“Overpopulation is something Annie and I talk about,” said Kapadia. “Environmentalists have been finding out that the problem is not only overpopulation; it’s also about overconsumption. The U.S. uses tons of fossil fuel, and the dependency on things such as automobiles and meat consumption is one of the highest in the world. So that’s what kicked this off—we wanted an installation that displayed that.”

However, some students were not able to look past the dolls used to represent each country.

“I first saw the display on a Monday, right after an ABC meeting,” said Jessica McGrady, ’10, secretary of ABC. “A group of us stopped to look at it and everybody was so offended by it that we decided to post our responses that night. I was probably one of the most angry ones. I got so mad that I almost cried—I was that disgusted. They had taken these baby dolls and painted them; they were like baby dolls in blackface. It was messy and poorly done. I was appalled.”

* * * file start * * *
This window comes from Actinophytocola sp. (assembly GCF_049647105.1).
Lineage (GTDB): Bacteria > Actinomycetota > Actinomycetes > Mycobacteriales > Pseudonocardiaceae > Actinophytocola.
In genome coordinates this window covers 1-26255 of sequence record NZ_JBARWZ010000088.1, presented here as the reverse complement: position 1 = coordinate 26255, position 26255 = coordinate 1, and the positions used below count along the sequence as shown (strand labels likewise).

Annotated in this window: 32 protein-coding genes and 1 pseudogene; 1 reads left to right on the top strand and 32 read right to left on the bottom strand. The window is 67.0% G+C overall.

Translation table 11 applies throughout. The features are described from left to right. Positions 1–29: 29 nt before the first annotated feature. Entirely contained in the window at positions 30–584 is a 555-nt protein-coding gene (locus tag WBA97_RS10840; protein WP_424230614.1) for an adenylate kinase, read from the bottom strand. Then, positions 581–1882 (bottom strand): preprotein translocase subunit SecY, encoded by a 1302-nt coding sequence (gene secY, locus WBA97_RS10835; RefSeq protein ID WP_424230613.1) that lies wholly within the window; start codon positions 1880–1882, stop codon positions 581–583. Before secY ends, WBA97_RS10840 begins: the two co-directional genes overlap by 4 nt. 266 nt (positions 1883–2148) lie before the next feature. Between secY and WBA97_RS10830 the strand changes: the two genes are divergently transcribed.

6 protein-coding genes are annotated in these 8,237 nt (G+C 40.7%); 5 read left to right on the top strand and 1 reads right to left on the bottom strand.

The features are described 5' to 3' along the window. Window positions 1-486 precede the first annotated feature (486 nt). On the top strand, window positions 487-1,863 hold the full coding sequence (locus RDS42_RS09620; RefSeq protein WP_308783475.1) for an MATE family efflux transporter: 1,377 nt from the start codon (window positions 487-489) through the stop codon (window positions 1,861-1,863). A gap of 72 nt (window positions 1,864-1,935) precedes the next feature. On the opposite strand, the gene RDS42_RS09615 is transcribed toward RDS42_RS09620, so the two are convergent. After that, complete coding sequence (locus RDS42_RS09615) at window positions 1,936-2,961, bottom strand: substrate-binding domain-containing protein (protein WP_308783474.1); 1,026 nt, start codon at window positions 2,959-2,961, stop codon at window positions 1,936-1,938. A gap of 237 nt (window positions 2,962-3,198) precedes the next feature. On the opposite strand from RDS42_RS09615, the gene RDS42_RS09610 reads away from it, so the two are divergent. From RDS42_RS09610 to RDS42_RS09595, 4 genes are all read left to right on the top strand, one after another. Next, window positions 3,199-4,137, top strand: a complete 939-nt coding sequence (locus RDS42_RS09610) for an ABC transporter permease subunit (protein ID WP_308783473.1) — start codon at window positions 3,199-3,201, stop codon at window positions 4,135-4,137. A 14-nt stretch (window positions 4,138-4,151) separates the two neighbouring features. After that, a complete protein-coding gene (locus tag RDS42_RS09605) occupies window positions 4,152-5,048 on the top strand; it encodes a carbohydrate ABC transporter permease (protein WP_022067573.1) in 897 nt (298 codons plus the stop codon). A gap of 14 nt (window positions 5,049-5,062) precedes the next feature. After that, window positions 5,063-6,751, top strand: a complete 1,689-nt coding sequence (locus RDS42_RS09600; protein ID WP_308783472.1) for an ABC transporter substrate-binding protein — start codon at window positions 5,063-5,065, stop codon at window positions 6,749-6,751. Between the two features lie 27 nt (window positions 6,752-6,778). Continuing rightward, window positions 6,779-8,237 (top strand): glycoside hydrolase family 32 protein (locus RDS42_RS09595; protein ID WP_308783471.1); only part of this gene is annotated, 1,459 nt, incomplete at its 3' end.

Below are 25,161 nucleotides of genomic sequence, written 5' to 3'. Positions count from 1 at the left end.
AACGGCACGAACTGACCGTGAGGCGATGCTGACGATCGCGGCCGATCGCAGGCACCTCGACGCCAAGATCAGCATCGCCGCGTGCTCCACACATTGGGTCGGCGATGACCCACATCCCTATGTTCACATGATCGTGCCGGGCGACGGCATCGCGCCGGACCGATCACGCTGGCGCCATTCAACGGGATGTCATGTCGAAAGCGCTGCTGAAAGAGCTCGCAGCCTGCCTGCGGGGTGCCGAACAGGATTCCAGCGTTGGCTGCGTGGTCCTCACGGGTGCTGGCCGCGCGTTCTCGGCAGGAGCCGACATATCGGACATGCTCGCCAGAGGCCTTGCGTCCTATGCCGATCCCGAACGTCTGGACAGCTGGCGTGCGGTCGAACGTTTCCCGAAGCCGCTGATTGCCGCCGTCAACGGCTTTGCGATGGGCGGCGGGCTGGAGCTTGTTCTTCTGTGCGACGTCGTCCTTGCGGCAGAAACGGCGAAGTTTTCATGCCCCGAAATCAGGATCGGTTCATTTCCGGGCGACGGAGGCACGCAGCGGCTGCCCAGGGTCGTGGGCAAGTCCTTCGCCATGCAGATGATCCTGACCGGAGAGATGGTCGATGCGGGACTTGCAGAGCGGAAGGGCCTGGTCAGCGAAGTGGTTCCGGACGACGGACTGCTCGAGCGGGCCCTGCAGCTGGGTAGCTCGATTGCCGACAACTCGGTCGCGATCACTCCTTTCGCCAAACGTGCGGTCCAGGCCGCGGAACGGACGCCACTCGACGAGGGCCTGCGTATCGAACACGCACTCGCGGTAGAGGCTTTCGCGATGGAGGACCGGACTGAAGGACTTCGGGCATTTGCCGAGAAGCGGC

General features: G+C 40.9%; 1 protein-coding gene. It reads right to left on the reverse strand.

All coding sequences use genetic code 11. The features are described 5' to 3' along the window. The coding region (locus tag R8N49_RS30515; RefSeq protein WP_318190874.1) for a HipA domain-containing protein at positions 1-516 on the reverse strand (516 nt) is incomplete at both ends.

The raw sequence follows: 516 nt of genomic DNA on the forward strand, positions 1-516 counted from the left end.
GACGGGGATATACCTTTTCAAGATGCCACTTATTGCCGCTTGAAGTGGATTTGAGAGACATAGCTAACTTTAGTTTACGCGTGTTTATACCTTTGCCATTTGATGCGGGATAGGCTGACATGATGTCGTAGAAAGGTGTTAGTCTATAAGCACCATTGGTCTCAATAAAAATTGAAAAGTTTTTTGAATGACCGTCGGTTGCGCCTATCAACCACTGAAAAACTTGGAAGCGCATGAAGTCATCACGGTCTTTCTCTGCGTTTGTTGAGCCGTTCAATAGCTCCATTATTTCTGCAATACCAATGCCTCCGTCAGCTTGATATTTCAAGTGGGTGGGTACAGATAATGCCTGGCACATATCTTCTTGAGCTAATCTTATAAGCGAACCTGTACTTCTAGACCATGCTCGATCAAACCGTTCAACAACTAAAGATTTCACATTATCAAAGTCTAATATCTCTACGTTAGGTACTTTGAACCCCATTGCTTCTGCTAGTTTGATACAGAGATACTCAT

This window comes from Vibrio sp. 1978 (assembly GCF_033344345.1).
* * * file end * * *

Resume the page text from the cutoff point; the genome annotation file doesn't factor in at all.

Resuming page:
ABC’s response consisted of a poster with typed, direct quotations of initial reactions felt by members of the organization.

“We figured it was the most responsible and productive way to make comments,” McGrady said.

“The most offensive part is just how they chose to represent a culture,” Cave said. “I didn’t understand why the baby dolls were necessary, and I thought they could have gotten their point across with flags or a different representation. The baby dolls gave a different connotation and I felt that they were not really inclusive to all the groups represented in those nations.”

The environmental science group was shocked that some students interpreted the project as racist.

“ABC saw the project as similar to minstreling, and we didn’t even think about that as an option,” Krol said. “We didn’t want a light-skinned doll representing India. And white people do represent upper-class America, who are more prone to expend environmental resources.”